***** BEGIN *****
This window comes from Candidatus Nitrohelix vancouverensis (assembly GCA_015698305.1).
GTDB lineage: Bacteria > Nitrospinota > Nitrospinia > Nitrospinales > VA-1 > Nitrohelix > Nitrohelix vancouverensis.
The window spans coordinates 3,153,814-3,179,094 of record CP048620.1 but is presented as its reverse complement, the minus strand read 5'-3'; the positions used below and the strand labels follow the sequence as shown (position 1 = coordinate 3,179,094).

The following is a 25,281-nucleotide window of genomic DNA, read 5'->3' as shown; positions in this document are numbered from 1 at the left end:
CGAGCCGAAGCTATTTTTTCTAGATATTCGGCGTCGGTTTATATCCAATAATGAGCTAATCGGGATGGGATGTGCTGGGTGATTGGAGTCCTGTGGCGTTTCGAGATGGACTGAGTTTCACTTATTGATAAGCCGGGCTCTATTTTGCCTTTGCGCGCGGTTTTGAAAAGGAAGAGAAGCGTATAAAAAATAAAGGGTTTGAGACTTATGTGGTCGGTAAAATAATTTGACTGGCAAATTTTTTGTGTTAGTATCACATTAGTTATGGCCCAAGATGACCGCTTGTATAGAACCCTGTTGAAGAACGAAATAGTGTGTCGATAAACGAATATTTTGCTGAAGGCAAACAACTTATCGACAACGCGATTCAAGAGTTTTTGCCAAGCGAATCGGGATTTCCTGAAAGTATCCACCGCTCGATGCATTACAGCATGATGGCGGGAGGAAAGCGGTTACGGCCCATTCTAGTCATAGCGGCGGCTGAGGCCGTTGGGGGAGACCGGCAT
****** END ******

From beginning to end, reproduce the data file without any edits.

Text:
This window comes from Candidatus Nitrohelix vancouverensis (assembly GCA_015698305.1).
GTDB lineage: Bacteria > Nitrospinota > Nitrospinia > Nitrospinales > VA-1 > Nitrohelix > Nitrohelix vancouverensis.
The window spans coordinates 3,153,814-3,179,094 of record CP048620.1 but is presented as its reverse complement, the minus strand read 5'-3'; the positions used below and the strand labels follow the sequence as shown (position 1 = coordinate 3,179,094).

The following is a 25,281-nucleotide window of genomic DNA, read 5'->3' as shown; positions in this document are numbered from 1 at the left end:
CGAGCCGAAGCTATTTTTTCTAGATATTCGGCGTCGGTTTATATCCAATAATGAGCTAATCGGGATGGGATGTGCTGGGTGATTGGAGTCCTGTGGCGTTTCGAGATGGACTGAGTTTCACTTATTGATAAGCCGGGCTCTATTTTGCCTTTGCGCGCGGTTTTGAAAAGGAAGAGAAGCGTATAAAAAATAAAGGGTTTGAGACTTATGTGGTCGGTAAAATAATTTGACTGGCAAATTTTTTGTGTTAGTATCACATTAGTTATGGCCCAAGATGACCGCTTGTATAGAACCCTGTTGAAGAACGAAATAGTGTGTCGATAAACGAATATTTTGCTGAAGGCAAACAACTTATCGACAACGCGATTCAAGAGTTTTTGCCAAGCGAATCGGGATTTCCTGAAAGTATCCACCGCTCGATGCATTACAGCATGATGGCGGGAGGAAAGCGGTTACGGCCCATTCTAGTCATAGCGGCGGCTGAGGCCGTTGGGGGAGACCGGCAT